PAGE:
Tasting Day

This was the advice we went with for our son’s recent common application essay.  He speaks fluent sarcasm and movie quotes exclusively, so an essay on how his community service experiences changed his life just wouldn’t ring true.  The following is so him, I smile every time I read it!


Today is Thursday. Just those words cause my mouth to water because for the past nine months, Thursday has been Tasting Day. My parents are opening a café, and I am the “unofficial official” taster. They say that I am the former, but I contend I am the latter, and sometimes it is easier to agree to disagree. I represent the final vote for or against what makes the leap from kitchen laboratory onto the menu. With the grand opening just a few months away, the stakes are high.

When I hear “café,” I think of gorging on delicacies: whipped cream covered chocolate chip pancakes, batter-fried chicken, French fries drowning under an awning of gooey cheddar cheese, and home baked apple pie with a trans fat-laden crust. My family’s establishment is, to my dismay, the opposite of that. My parents’ focus is on calorie consciousness and cuisine that is more befitting a health resort rather than my beloved stadium concession stands. Each item begins with an ancient grain: chia seed oatmeal flax pancakes, wheat bran crusted baked chicken, and quinoa peach crumble. There is a bright pink dragon fruit smoothie bowl that I have been told tastes like ice cream, but since it contains neither ice nor cream, I don’t buy it.

I enjoy being a taster, but the truth of the matter is that I heartily dislike health food. Sicilian pizza, deep-fried Oreos—deep-fried anything, really —and chicken wings bathed in ranch are my true definition of fine cuisine; I am the target audience for Buffalo Wild Wings. The very reasons why I cannot stand eating birdseed and cardboard foods advertised as healthy dining options are ironically the same that make me perfectly suited to the task of taster. If I can give a thumbs up to an entrée that is free of preservatives, nitrates, sugars, and refined carbs – all those vices I hold near and dear – then we have ourselves a winner that even the healthy food-phobic customer will enjoy.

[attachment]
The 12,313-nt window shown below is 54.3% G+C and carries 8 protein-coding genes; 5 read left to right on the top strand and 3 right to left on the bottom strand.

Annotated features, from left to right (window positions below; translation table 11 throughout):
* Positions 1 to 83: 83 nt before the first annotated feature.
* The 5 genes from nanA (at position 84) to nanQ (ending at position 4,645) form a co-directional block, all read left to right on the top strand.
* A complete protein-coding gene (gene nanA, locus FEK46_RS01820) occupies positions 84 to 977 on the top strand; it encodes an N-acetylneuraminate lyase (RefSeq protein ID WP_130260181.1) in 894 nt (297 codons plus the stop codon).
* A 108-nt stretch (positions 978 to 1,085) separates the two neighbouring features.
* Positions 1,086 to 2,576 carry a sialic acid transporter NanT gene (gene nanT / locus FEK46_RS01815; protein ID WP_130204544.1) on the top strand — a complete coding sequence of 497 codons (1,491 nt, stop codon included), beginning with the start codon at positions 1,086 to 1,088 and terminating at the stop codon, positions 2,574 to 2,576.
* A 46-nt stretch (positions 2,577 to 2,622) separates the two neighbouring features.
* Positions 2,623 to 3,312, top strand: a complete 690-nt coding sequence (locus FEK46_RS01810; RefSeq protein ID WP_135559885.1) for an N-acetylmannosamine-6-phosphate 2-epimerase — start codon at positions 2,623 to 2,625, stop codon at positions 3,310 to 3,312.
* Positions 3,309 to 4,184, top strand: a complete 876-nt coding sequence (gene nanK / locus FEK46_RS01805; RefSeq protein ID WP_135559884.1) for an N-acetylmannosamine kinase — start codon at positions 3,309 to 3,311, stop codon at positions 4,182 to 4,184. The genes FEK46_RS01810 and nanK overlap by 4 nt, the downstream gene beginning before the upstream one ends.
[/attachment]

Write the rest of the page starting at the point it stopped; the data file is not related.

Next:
Honesty – both brutal and sincere – is another strength that suits my tasting role. Mother, father, Chef Steven: There are no loyalties when I am at the counter and a plate of something that smells like grains but looks like meat is before me. My parents helicopter over me with each bite, searching my face and body language for a reaction. Dad is tough and can handle my blunt truths with stony emotion. Mom cannot, especially if she’s kneading her hands and “smilacing”—that unique combination of smiling and grimacing. Those blatant tells that would make her easy prey at the poker table inform me that she either made what I am sampling or played a role in its composition. She is more sensitive, and if she whiffs my disappointment, she will turn away to hide being upset. Chef Steven? Well, he knows his preparations have to pass the “Matty Test” because it says so in his contract, but he takes my critique with a tablespoon of salt.

I sit to begin my critique. On today’s menu: Steven’s Killer Carrot Muffins (named because said muffins almost killed my highly nut-allergic father). Excluding, dad’s near death experience, I give the muffin a thumbs-up. Shepherd’s pie using cauliflower mash instead of mashed potatoes – I begrudgingly passed that one too, vegetables and all. The potato wedges were too soft and the vegetable soup simply had too many vegetables (I’d rather have a ham and cheese croissant—aren’t there vegetables in that?). Finally, chocolate chip peanut butter cookies earn a reluctant double thumbs-up. The reluctance merely an excuse to keep eating them in the name of surety.

Fortunately, my family shares meals most nights, not just on Tasting Thursdays. Although healthy food is not my first choice in dining, like any great comfort food, it brings my family together through a shared passion, whole grains and all.

Debra Feinstein